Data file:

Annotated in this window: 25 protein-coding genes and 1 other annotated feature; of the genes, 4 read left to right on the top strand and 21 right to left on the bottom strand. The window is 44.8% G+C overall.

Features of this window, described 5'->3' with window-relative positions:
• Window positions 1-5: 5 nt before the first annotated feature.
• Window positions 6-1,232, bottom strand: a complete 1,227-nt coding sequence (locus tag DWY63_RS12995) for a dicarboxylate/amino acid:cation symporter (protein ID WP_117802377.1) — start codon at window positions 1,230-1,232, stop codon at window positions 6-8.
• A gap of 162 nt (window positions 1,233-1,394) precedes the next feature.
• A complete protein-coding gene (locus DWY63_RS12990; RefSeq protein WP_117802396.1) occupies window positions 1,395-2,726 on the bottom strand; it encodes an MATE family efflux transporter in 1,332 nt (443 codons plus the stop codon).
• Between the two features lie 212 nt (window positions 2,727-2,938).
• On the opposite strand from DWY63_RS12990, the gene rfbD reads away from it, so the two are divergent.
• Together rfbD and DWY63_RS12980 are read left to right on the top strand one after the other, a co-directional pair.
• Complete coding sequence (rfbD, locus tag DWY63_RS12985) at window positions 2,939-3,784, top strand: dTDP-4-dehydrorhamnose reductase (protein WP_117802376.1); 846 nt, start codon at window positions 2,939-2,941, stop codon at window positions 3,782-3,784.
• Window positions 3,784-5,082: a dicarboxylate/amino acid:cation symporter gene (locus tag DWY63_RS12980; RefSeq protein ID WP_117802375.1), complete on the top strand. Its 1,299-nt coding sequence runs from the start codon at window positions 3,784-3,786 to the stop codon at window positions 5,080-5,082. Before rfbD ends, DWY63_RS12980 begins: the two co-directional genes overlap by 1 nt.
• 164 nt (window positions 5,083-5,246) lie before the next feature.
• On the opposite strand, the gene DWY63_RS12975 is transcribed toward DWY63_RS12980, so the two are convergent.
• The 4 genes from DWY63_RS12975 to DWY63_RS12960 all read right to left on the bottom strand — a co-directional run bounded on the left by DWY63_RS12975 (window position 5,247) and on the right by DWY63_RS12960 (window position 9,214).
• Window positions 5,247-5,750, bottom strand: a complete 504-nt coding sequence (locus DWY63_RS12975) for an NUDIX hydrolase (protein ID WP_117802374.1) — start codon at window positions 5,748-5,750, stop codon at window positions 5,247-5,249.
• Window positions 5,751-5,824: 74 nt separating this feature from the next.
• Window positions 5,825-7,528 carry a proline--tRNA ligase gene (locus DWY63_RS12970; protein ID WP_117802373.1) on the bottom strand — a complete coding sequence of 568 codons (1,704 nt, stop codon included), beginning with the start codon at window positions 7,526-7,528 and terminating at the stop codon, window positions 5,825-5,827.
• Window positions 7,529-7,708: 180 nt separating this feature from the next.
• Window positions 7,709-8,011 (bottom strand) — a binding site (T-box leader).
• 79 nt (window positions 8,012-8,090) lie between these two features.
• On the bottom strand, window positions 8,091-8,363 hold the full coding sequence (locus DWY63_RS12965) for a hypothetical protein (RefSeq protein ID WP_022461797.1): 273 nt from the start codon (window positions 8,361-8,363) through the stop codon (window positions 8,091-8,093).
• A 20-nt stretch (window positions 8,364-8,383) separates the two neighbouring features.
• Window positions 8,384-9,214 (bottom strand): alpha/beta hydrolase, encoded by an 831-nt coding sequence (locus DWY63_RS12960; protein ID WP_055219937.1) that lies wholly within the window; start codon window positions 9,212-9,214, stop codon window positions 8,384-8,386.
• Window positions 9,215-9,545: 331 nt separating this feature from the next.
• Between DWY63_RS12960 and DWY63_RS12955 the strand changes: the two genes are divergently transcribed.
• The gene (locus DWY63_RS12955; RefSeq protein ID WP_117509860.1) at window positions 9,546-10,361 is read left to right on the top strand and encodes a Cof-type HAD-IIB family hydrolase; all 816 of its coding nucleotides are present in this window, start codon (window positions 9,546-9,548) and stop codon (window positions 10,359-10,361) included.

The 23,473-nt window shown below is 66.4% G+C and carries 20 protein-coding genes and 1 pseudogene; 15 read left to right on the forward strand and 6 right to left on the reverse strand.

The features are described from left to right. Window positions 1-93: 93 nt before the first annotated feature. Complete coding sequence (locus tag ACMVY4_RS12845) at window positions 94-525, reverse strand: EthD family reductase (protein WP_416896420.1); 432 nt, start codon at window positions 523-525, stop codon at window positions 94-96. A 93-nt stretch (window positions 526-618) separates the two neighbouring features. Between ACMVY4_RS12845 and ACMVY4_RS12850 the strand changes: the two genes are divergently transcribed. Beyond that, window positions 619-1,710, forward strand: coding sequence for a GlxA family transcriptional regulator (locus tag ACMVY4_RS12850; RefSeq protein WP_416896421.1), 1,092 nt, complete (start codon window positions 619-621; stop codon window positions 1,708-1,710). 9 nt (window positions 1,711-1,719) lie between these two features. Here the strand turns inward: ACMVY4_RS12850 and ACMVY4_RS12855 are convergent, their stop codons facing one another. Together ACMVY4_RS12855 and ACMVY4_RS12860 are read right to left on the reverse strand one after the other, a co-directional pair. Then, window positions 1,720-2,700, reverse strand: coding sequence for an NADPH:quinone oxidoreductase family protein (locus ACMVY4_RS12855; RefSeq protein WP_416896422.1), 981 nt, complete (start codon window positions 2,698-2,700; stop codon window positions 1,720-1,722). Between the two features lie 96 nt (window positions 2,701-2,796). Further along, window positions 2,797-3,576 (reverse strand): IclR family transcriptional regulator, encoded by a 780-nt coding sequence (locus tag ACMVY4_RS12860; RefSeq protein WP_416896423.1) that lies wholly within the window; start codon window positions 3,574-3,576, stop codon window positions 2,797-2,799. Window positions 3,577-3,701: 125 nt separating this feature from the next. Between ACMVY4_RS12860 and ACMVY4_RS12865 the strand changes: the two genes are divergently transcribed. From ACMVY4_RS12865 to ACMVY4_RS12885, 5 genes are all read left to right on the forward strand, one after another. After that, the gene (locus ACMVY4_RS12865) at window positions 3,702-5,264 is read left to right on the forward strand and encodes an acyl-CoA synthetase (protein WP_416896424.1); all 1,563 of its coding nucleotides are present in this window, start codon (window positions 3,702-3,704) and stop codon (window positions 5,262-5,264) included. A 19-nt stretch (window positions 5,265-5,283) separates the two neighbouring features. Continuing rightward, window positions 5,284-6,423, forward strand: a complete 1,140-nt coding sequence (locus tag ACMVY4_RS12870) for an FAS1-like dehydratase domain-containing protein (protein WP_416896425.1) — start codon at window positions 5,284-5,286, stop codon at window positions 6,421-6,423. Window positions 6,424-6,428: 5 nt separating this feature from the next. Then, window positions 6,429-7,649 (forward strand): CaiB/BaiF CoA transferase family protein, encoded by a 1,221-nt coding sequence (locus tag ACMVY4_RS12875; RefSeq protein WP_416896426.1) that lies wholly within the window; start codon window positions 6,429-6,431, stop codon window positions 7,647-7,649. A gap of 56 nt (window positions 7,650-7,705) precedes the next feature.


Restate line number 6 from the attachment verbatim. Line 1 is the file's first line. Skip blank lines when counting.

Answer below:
• A complete protein-coding gene (locus DWY63_RS12990; RefSeq protein WP_117802396.1) occupies window positions 1,395-2,726 on the bottom strand; it encodes an MATE family efflux transporter in 1,332 nt (443 codons plus the stop codon).